Saturday, February 26, 1994 - Page updated at 12:00 AM

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Harding's Dream Ends In A Nightmare -- Broken Lace Adds To Skater's Woes


HAMAR, Norway - Tonya Harding sat convulsed in an asthmatic coughing fit and vomiting, her body shaking and her face wan, for more than a half hour after her nightmarish Olympic finale.

Drawing deep drafts on an inhaler attached to a compressor yesterday, she looked up at a television and saw Nancy Kerrigan's exuberant smile during a near-flawless performance that would earn her a silver medal behind Ukraine's Oksana Baiul.

"Oh, God, I can't breathe," Harding gasped between puffs on the inhaler as a team doctor attended her. "God, God, God. I can't breathe."

It had been seven weeks since Kerrigan was clubbed at the U.S. Figure Skating Championships in Detroit, an assault that led to a guilty plea for racketeering by Harding's ex-husband and the arrest of her bodyguard and two others. Harding herself is still under investigation by a grand jury in Portland, Ore.

Now, here was Harding wracked by an asthmatic attack, coming off another bizarre incident on the ice.

"Maybe I'll come back in four years and try again," Harding said weakly.

There was no conviction in her voice. Harding finished eighth, but remains a member of the U.S. team for the World Championships March 22-27 in Japan.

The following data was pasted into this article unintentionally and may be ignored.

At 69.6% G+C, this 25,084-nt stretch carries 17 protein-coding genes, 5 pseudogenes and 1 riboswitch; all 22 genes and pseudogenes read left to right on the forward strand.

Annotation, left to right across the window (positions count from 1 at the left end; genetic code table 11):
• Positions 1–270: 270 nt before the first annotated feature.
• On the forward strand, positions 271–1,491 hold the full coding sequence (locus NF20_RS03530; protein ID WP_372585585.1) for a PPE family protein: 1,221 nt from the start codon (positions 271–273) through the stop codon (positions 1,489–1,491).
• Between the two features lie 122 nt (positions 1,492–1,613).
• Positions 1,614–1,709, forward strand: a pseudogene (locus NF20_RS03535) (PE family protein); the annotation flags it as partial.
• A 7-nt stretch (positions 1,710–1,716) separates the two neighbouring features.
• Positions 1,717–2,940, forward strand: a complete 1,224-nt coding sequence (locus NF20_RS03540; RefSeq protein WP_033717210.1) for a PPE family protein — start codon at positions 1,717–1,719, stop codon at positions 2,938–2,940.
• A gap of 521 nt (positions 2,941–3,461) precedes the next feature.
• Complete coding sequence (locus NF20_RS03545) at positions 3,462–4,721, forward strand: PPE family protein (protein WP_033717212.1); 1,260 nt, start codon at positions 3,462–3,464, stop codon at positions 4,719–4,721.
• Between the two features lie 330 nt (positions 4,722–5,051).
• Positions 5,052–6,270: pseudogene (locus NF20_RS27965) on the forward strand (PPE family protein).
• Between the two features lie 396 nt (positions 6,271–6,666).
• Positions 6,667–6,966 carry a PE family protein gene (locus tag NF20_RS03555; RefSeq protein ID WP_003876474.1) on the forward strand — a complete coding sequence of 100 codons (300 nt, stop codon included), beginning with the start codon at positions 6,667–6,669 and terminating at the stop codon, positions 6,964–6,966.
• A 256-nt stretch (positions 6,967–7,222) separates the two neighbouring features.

Her night started with one more dramatic moment as everyone stared at two blue curtains, waiting for Harding. Eyes shifted from the curtains, to the clock on the scoreboard, and back to the curtains.

It may have been the longest two minutes in Olympic history.

Behind the curtains, there was panic among Harding, her coach and U.S. officials. Harding had cut the lace on her right boot in her warmup, and as she tightened the lace it broke. They got another lace, but it was too small. Harding used it anyway, skipping three holes on the outside of her boot and two on the inside, trying to tighten it the best she could.

With time running out, she hustled through the curtain and onto the ice with just 6 seconds left.

But her boot was still too loose, and the first jump she attempted, a triple lutz, was a failure. She stopped skating, covered her face and started crying.

Harding then skated over to the referee, lifted her boot with the the loose lace up on top of the board.

The referee gave her another two minutes to fix it, and later allowed her to skate at the end of her group.

On her second try, she quickly failed on the triple axel, managing only a single jump. She cleanly skated through all but one of her other jumps.

"I think I did quite well under all the circumstances, because I think I was ready to have a nervous breakdown before I went out the first time," Harding said.

"At least one of my dreams came true, that I was able to be here," she said.

Harding insists she skates best under pressure, but she couldn't explain why she failed yesterday.

"It all depends on the kind of pressure you put yourself under or other people put you under," she said. "But the Lord works in mysterious ways and everything is done for a reason."

Copyright (c) 1994 Seattle Times Company, All Rights Reserved.


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